Objective 6: Splunk Challenge
Access the Splunk terminal in the Great Room. What is the name of the adversary group that Santa feared would attack KringleCon?
TL;DR - Answer
Defenders often need to manipulate data to decRypt, deCode, and refourm it into something that is useful. Cyber Chef is extremely useful here!
There was a great Splunk talk at KringleCon 2 that's still available!
Dave Herrald talks about emulating advanced adversaries and hunting them with Splunk.
To access the Splunk terminal you must be Santa.
When you access the Splunk terminal you will be in a chat with Alice Bluebird. She will give you hints to help you through the Training Questions and the Challenge Question. To execute Splunk queries, you will need to open the search console via the link in the upper-left corner of the page.
How many distinct MITRE ATT&CK techniques did Alice emulate?
| tstats count where index=* by index
- This query will show all the indices in Splunk. From there we can count all of the unique T#### numbers in the list, excluding the sub-techniques.
What are the names of the two indexes that contain the results of emulating Enterprise ATT&CK technique 1059.003? (Put them in alphabetical order and separate them with a space)
- From the same list above we can see the two indices for the T1059.003 sub-technique.
One technique that Santa had us simulate deals with 'system information discovery'. What is the full name of the registry key that is queried to determine the MachineGuid?
- A search of the Atomic Red Team GitHub repo for
MachineGUIDfinds the file detailing with this technique. In the file we find the appropriate registry key:
According to events recorded by the Splunk Attack Range, when was the first OSTAP related atomic test executed? (Please provide the alphanumeric UTC timestamp.)
- For this question we can use the query
index=attack OSTAPto find the OSTAP-related events in the
attackindex. The oldest item in the list has the execution time of:
One Atomic Red Team test executed by the Attack Range makes use of an open source package authored by frgnca on GitHub. According to Sysmon (Event Code 1) events in Splunk, what was the ProcessId associated with the first use of this component?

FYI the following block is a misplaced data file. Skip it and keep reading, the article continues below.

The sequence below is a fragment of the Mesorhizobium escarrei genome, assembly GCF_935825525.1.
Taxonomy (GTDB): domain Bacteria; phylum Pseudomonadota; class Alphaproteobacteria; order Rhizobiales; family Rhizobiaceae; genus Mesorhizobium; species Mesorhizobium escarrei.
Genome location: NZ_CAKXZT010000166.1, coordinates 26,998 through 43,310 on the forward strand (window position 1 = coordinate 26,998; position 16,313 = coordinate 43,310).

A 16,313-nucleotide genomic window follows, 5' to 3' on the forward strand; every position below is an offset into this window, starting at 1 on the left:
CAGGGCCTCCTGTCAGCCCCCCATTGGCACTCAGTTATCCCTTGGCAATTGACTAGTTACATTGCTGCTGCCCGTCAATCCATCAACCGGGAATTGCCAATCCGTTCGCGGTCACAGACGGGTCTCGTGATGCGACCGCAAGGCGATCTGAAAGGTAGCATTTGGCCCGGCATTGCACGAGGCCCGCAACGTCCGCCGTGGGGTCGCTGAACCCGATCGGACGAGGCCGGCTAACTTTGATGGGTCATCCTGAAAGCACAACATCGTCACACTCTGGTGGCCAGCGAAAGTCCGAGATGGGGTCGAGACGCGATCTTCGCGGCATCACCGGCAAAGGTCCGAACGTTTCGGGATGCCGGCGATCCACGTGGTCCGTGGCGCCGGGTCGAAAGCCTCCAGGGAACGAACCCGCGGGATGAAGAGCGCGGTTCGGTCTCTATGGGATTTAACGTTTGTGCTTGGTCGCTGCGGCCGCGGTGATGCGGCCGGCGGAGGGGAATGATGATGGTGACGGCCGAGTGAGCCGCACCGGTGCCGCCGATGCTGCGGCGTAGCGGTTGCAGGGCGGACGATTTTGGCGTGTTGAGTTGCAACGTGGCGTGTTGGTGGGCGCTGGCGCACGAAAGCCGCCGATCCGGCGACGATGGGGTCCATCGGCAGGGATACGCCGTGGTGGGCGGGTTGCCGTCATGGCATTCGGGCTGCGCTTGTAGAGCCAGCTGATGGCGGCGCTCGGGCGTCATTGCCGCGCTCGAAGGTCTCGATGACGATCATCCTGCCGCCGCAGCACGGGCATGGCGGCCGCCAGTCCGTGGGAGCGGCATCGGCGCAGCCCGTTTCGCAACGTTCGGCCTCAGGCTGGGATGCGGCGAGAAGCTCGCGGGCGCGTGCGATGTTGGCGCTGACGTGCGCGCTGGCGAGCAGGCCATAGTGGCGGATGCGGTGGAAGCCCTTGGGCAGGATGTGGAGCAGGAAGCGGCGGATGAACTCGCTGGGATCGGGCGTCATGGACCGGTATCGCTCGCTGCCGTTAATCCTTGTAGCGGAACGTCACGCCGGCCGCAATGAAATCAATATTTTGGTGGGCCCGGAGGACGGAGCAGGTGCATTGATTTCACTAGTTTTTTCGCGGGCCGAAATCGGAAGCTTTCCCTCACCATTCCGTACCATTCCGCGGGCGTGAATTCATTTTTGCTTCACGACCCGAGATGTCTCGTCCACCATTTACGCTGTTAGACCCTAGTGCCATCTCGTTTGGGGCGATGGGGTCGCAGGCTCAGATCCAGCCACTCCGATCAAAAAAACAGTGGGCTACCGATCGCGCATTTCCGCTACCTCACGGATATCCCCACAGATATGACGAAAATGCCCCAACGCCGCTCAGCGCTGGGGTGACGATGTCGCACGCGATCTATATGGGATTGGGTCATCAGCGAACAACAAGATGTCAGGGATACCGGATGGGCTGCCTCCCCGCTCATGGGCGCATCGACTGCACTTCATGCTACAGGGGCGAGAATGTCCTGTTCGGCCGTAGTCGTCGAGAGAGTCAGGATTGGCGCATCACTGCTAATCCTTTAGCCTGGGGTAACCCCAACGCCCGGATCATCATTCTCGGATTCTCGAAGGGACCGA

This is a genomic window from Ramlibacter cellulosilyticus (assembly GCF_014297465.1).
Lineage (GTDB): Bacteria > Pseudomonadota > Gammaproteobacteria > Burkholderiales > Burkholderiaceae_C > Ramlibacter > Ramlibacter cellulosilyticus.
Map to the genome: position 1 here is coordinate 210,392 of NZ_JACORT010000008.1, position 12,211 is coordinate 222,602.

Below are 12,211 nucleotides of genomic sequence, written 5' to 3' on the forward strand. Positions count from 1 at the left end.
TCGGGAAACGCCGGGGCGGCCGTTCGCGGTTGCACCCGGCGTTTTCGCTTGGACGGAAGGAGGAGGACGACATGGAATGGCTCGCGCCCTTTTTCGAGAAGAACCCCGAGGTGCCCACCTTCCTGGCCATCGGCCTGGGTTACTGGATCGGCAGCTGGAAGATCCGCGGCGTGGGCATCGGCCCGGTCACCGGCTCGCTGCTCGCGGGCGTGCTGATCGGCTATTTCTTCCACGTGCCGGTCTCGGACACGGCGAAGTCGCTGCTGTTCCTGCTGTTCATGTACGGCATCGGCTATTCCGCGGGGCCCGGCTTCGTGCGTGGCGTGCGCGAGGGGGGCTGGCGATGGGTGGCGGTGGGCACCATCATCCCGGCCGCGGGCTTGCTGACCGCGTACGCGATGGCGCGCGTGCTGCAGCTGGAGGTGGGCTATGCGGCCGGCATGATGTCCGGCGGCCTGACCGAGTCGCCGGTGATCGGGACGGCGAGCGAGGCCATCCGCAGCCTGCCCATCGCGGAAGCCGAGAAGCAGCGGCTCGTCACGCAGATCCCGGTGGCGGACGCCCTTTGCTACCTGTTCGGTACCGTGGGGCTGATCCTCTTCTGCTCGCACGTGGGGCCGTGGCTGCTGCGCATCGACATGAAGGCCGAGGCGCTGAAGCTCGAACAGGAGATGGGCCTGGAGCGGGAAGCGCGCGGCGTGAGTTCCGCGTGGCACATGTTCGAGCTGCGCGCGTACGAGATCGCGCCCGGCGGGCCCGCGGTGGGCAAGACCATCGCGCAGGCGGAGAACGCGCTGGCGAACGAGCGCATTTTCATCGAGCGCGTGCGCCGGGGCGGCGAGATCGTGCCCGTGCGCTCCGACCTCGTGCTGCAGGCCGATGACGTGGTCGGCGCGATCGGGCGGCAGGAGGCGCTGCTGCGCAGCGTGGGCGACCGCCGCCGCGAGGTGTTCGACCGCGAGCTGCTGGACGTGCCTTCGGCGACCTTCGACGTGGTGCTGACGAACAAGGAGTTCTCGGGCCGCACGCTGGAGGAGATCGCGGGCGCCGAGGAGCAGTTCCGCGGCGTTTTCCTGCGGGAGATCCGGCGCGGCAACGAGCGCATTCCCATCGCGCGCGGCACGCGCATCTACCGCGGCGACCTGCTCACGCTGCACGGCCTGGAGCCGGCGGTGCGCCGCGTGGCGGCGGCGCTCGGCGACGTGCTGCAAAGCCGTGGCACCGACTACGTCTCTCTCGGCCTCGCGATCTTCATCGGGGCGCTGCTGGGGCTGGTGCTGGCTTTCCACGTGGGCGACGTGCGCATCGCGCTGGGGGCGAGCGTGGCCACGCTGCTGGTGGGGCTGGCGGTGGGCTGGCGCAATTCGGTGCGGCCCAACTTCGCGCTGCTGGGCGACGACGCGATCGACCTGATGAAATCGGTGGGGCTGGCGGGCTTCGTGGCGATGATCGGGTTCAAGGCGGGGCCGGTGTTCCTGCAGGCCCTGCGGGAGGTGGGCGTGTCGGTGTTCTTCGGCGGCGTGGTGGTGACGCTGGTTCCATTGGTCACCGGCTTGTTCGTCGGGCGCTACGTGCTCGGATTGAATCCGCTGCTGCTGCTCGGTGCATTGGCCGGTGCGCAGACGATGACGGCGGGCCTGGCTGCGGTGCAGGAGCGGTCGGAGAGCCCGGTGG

- A Google search for
frgnca githubleads to the user's GitHub profile page. The author has 8 repos, but only one related to Windows tools. These cmdlets allow an attacker to control audio devices on Windows, so let's search the Atomic Red Team repo for
audio. This search leads to T1123. With this knowledge we can search Splunk for events related to this technique and the relevant EventCode:
index="t1123-win" WindowsAudioDevice EventCode=1. This returns two events - submit the PID of the earlier event:
Alice ran a simulation of an attacker abusing Windows registry run keys. This technique leveraged a multi-line batch file that was also used by a few other techniques. What is the final command of this multi-line batch file used as part of this simulation?
- A search of the Atomic Red Team repo for
run keyleads to sub-technique T1547.001. A search of this page for "bat" finds two possible files:
Discovery.bat. Viewing these files in the repo shows that only
Discovery.batis multi-line, and the last line is:
According to x509 certificate events captured by Zeek (formerly Bro), what is the serial number of the TLS certificate assigned to the Windows domain controller in the attack range?
- If we search Splunk with the query
index=* sourcetype=bro* sourcetype="bro:x509:json" certificate.subject="*dc*"we see the same
After completing all of the training questions, Alice gives us the final clue for the challenge question:
This last one is encrypted using your favorite phrase! The base64 encoded ciphertext is:
It's encrypted with an old algorithm that uses a key. We don't care about RFC 7465 up here! I leave it to the elves to determine which one!
Since RFC7465 is titled "Prohibiting RC4 Cipher Suites", we let's try decrypting the ciphertext with RC4. But for RC4 we need a key: luckily Alice gives us a hint on this too:
I can't believe the Splunk folks put it in their talk!
At the end of the YouTube video of this year's Splunk talk is the key we need:
Stay Frosty. We can do the decoding and encrypting in one step with CyberChef
The Lollipop Guild